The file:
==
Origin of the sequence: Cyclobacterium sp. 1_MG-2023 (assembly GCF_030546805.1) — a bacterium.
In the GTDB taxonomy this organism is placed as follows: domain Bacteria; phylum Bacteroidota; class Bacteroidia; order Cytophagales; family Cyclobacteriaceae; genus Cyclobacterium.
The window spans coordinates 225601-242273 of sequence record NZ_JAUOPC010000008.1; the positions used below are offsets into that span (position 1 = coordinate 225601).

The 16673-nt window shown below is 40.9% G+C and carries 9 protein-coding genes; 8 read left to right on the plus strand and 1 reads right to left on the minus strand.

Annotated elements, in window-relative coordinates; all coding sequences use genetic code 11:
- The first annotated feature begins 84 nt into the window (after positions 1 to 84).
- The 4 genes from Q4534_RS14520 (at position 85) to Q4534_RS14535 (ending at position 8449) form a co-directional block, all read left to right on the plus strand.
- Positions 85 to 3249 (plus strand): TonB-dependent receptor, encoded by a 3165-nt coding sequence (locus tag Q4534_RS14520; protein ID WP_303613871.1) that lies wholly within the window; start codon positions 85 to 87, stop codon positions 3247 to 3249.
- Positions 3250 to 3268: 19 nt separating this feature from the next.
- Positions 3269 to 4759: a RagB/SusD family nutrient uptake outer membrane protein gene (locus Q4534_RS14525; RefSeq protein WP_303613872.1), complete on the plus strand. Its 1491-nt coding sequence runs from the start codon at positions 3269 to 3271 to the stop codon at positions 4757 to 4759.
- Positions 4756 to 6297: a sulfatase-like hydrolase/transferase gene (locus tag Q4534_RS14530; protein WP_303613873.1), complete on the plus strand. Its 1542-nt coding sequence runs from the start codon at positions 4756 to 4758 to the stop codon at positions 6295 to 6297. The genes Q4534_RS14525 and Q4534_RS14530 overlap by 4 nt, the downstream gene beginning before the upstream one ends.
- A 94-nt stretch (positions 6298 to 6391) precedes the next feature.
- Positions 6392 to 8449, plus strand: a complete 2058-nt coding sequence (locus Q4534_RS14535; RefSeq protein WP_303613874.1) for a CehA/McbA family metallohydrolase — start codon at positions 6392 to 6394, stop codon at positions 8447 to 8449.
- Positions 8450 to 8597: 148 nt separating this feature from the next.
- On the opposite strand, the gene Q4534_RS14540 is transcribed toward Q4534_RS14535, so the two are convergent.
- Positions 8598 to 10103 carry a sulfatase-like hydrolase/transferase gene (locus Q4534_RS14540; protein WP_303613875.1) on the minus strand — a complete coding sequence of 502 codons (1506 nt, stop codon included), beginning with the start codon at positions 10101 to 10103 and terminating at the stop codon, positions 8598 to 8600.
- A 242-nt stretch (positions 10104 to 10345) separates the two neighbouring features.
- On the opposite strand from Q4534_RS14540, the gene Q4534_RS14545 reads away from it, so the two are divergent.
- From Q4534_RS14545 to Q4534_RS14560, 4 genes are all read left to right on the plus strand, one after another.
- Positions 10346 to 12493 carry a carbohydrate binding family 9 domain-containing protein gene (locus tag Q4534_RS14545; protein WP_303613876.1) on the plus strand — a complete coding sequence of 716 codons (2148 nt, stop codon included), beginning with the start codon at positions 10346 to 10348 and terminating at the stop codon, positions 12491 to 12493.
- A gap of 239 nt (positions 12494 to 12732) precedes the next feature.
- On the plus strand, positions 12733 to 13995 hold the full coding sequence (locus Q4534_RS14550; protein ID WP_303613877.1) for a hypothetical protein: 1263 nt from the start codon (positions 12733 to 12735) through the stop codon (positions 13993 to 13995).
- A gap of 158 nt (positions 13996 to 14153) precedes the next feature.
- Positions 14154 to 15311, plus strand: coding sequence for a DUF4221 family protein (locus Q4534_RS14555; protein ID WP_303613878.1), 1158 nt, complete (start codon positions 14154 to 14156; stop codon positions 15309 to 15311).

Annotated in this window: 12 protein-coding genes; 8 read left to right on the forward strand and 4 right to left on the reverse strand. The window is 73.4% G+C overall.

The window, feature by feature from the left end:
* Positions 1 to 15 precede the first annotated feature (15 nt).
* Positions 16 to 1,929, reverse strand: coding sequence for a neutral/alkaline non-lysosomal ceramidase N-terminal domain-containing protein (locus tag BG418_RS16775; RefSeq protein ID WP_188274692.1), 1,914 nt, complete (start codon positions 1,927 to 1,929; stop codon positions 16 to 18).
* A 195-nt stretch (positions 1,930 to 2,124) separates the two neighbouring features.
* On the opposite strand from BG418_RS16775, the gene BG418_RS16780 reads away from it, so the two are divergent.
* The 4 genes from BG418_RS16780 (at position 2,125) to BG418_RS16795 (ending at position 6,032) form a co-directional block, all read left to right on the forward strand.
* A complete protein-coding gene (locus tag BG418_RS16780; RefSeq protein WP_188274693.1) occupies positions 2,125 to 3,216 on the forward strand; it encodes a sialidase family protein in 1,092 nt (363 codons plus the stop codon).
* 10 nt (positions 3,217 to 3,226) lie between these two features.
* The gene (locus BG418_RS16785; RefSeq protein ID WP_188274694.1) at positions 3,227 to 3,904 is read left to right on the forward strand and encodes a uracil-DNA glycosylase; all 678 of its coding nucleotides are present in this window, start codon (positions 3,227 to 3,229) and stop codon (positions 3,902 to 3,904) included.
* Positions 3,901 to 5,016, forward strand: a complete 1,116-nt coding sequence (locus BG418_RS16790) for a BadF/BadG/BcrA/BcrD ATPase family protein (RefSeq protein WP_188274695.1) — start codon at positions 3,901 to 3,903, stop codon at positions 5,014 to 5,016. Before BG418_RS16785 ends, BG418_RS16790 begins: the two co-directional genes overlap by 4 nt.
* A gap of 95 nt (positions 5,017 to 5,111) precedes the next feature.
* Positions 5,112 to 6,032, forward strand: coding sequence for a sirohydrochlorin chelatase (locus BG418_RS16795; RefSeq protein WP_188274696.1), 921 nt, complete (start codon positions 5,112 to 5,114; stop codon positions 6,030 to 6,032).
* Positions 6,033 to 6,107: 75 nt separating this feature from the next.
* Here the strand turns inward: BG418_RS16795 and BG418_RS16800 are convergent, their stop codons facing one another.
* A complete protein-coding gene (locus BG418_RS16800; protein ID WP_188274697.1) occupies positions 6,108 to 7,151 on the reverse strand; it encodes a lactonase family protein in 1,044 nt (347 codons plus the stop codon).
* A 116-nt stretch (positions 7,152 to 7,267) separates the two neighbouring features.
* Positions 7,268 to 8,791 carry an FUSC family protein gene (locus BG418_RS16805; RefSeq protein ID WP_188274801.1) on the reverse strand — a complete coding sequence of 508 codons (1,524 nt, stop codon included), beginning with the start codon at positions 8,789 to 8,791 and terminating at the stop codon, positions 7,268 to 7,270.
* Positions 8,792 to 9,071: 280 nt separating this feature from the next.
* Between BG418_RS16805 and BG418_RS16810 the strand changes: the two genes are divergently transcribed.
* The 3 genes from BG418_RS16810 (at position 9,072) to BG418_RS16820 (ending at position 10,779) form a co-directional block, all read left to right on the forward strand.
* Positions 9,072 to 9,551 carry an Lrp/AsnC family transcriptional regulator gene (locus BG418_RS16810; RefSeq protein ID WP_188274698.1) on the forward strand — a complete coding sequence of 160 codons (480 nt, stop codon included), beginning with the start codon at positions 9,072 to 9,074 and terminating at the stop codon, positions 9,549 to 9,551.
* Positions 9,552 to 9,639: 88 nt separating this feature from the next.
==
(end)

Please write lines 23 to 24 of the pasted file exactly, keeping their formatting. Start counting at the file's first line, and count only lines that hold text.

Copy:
- A gap of 158 nt (positions 13996 to 14153) precedes the next feature.
- Positions 14154 to 15311, plus strand: coding sequence for a DUF4221 family protein (locus Q4534_RS14555; protein ID WP_303613878.1), 1158 nt, complete (start codon positions 14154 to 14156; stop codon positions 15309 to 15311).